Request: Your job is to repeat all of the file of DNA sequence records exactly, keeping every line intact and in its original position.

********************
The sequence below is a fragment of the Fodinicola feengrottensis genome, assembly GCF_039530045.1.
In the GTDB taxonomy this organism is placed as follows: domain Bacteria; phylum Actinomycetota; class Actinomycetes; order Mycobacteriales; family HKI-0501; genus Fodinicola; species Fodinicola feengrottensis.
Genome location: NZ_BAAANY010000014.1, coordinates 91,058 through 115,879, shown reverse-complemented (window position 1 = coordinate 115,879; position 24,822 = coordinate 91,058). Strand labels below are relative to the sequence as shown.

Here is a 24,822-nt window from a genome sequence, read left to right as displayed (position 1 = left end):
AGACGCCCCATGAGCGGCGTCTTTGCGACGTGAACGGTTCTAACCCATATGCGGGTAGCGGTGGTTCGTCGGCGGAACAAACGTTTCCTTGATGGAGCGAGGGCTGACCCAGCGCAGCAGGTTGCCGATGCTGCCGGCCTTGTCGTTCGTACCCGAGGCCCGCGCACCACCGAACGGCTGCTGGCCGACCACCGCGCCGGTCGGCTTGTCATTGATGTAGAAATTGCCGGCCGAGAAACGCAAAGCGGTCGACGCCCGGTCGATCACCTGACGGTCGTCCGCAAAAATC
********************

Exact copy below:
The sequence below is a fragment of the Fodinicola feengrottensis genome, assembly GCF_039530045.1.
In the GTDB taxonomy this organism is placed as follows: domain Bacteria; phylum Actinomycetota; class Actinomycetes; order Mycobacteriales; family HKI-0501; genus Fodinicola; species Fodinicola feengrottensis.
Genome location: NZ_BAAANY010000014.1, coordinates 91,058 through 115,879, shown reverse-complemented (window position 1 = coordinate 115,879; position 24,822 = coordinate 91,058). Strand labels below are relative to the sequence as shown.

Here is a 24,822-nt window from a genome sequence, read left to right as displayed (position 1 = left end):
AGACGCCCCATGAGCGGCGTCTTTGCGACGTGAACGGTTCTAACCCATATGCGGGTAGCGGTGGTTCGTCGGCGGAACAAACGTTTCCTTGATGGAGCGAGGGCTGACCCAGCGCAGCAGGTTGCCGATGCTGCCGGCCTTGTCGTTCGTACCCGAGGCCCGCGCACCACCGAACGGCTGCTGGCCGACCACCGCGCCGGTCGGCTTGTCATTGATGTAGAAATTGCCGGCCGAGAAACGCAAAGCGGTCGACGCCCGGTCGATCACCTGACGGTCGTCCGCAAAAATC